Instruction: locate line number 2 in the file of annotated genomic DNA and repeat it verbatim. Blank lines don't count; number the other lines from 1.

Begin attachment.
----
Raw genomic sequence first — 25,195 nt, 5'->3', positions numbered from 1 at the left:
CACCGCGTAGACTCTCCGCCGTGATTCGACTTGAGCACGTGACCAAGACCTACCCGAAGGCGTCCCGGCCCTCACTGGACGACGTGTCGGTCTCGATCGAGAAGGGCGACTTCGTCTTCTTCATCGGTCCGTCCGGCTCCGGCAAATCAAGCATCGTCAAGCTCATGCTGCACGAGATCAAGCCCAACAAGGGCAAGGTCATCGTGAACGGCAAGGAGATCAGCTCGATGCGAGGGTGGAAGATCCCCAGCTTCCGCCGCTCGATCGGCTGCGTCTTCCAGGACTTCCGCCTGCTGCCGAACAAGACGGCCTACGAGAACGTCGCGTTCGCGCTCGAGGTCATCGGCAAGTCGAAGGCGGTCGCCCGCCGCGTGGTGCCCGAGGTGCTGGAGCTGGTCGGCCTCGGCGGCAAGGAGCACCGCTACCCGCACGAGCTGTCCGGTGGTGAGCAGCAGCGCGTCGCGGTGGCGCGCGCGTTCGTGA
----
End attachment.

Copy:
CACCGCGTAGACTCTCCGCCGTGATTCGACTTGAGCACGTGACCAAGACCTACCCGAAGGCGTCCCGGCCCTCACTGGACGACGTGTCGGTCTCGATCGAGAAGGGCGACTTCGTCTTCTTCATCGGTCCGTCCGGCTCCGGCAAATCAAGCATCGTCAAGCTCATGCTGCACGAGATCAAGCCCAACAAGGGCAAGGTCATCGTGAACGGCAAGGAGATCAGCTCGATGCGAGGGTGGAAGATCCCCAGCTTCCGCCGCTCGATCGGCTGCGTCTTCCAGGACTTCCGCCTGCTGCCGAACAAGACGGCCTACGAGAACGTCGCGTTCGCGCTCGAGGTCATCGGCAAGTCGAAGGCGGTCGCCCGCCGCGTGGTGCCCGAGGTGCTGGAGCTGGTCGGCCTCGGCGGCAAGGAGCACCGCTACCCGCACGAGCTGTCCGGTGGTGAGCAGCAGCGCGTCGCGGTGGCGCGCGCGTTCGTGA